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« Aladdin Pt 2: Manic Magical Improv, Sight Gags, and "Prince Ali" | Main | "The Garden Left Behind" is a Must-See Festival Hit »
Tuesday
May212019

The New Classics - Collateral

Michael Cusumano here to take us back to the Summer of 2004 for the latest film to join the ranks of The New Classics.

Scene: Jazz Club
While Collateral has both feet down in the realistic, that trademark Michael Mann style is just intoxicating enough to make my mind wander to the mystical. I can't help but view Mann’s thriller as a modern retelling of Bergman's The Seventh Seal. Tom Cruise’s Vincent is the Grim Reaper and Jamie Foxx’s Max is von Sydow’s knight, granted a temporary reprieve because he has piqued Death’s interest...

The episodic nature of the film reinforces the impression that Max is accompanying Death on an evening’s rounds. At times it seems like the lack of chapter titles is the only thing stopping Collateral from being a collection of short films. Of these segments, Vincent and Max's stopover at a jazz club is easily the most powerful, playing into the film’s themes seamlessly while having the standalone potency of great short fiction.

At first, the scene feels like a complete detour from the plot. Vincent granting Max a recess from the murder spree as a reward for being a good sport. The thin layer of eccentricity (“Yo. Homies.”) laid over Vincent’s slick über-professionalism is just enough for us to buy that he might indulge in a lark to take in some jazz halfway through a night of contract killing. Cruise’s awed delivery of “He’s terrific” in response to seeing Daniel, the club owner, play trumpet seems completely sincere.

What follows is an elegiac meditation on the film’s themes via a showcase for Barry Shabaka Henley as Daniel. The two leads cede the floor to Henley as he recounts the times he met then jammed with Miles Davis, followed by a brief poignant epilogue summing up how he was never quite able to fulfill the promise of that opportunity.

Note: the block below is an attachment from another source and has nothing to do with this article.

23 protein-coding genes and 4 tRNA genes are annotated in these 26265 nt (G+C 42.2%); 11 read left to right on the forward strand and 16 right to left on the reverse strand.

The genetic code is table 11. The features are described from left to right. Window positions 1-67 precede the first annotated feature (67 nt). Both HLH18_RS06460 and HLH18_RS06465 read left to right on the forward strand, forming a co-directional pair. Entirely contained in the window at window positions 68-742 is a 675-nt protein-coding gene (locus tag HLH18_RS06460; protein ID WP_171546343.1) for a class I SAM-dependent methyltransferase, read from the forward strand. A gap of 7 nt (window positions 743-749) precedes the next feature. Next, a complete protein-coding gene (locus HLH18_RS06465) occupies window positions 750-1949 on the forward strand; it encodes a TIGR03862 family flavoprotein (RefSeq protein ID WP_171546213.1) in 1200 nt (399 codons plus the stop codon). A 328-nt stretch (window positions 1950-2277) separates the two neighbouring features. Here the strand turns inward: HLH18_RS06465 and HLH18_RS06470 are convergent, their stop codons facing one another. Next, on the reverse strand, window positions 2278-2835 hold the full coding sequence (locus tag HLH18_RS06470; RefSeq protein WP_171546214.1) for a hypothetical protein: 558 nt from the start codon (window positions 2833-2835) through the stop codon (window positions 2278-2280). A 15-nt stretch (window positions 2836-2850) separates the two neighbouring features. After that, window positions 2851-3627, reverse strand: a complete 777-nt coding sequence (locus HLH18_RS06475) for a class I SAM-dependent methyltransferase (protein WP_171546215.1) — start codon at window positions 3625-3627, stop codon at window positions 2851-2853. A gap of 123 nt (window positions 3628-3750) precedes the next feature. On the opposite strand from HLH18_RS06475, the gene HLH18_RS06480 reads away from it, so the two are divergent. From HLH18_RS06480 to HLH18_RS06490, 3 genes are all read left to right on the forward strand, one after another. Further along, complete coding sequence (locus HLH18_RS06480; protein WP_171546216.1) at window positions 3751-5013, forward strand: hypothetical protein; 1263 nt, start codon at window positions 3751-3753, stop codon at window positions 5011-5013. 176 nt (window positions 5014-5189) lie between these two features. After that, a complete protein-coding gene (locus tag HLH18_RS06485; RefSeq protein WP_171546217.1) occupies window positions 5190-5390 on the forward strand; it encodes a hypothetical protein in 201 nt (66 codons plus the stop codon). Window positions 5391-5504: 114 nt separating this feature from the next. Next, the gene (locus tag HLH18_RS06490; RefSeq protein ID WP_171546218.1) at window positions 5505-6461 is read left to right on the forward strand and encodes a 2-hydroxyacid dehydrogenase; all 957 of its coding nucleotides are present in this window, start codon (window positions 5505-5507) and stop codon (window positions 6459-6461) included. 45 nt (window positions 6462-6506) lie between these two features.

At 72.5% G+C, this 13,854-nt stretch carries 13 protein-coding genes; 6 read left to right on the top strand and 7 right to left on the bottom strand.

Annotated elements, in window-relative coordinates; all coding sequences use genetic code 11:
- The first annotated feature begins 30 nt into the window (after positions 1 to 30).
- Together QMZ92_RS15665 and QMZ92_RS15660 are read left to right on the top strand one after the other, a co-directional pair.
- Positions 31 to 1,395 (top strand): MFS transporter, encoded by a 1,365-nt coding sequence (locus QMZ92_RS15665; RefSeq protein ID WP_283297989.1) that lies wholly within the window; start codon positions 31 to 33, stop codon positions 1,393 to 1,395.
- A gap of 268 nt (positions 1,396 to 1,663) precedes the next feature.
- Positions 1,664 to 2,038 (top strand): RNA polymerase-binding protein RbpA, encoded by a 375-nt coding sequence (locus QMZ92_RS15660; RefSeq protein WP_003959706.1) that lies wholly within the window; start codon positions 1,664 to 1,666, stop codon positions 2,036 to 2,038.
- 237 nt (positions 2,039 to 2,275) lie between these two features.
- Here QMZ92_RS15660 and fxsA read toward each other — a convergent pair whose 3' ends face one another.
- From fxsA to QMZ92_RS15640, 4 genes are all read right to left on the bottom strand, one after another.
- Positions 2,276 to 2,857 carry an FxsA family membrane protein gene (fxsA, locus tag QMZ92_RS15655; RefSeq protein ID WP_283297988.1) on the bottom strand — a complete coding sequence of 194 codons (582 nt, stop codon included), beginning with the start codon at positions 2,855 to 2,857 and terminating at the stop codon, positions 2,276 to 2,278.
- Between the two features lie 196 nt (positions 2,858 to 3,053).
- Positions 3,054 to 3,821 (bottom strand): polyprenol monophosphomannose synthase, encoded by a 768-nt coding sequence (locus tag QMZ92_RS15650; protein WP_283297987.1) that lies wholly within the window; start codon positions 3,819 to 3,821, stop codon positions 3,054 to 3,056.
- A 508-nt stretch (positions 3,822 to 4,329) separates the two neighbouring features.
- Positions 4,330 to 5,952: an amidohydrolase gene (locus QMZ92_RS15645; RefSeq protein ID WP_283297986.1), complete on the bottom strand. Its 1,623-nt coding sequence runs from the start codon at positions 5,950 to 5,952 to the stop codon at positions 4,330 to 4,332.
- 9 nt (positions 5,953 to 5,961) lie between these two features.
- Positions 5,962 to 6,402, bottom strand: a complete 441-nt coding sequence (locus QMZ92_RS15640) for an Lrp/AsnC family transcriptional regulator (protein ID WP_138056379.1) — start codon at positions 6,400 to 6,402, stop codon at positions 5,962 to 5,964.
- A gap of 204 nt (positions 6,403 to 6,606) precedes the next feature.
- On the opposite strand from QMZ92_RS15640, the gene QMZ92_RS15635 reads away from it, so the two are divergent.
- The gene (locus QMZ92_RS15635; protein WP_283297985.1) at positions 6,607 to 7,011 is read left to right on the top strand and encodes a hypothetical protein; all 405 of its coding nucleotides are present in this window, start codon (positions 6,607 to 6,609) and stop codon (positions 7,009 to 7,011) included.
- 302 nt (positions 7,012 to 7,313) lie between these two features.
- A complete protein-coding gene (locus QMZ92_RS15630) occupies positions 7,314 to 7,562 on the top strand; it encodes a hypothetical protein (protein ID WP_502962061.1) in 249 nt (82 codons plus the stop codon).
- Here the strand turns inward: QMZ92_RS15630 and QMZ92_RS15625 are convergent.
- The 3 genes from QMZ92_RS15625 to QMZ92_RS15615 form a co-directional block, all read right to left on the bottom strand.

Henley’s is a first-round draft pick for the one-scene performance Hall of Fame. He is completely engrossing without a whiff of self-conscious dramatic audition monologuing about him. You can tell he’s told this story a thousand times but still can’t help but get excited by it. Nor does he overplay the downshift into disappointment when he refers to his dashed dreams and the “other things” that kept him from following up on his musical career, the "other things we soon realize being a life of crime that is moments from resulting in his death at Vincent's hands.

That the scene works as a reflection of Foxx’s character without feeling the least bit heavy-handed is further proof of Henley’s brilliance.

Cruise is an excellent foil, maintaining the tension without trying to steal spotlight from the guest star. I cannot abide critics who claim Cruise isn’t a quality actor anymore. (I wouldn’t have pegged Cruise as modern heir to the fearless action legacy of Buster Keaton but here we are). Still, I confess I miss the days where Cruise could be as surprising as he is here. Vincent draws us in with his verbal quirks and his unexpected sense of irony, tempting us with the possibility of humanity under that sleek killer shark surface, only to reveal a bottomless emptiness at his core. Crucially, for all he toys with his prey, we never doubt Vincent will kill Max when the moment arrives.

The cabbie that picked up a hitman. That was the irresistible hook that kept Stuart Beattie's script bouncing around Hollywood until it settled on this perfect alchemy of filmmakers and stars. But what keeps my memory forever wandering back to this film isn't the catchy premise or even the spectacular action - this is a Mann film after all - it is the odd interludes amid the violence. And the bone-deep sense of regret in the face of implacable death.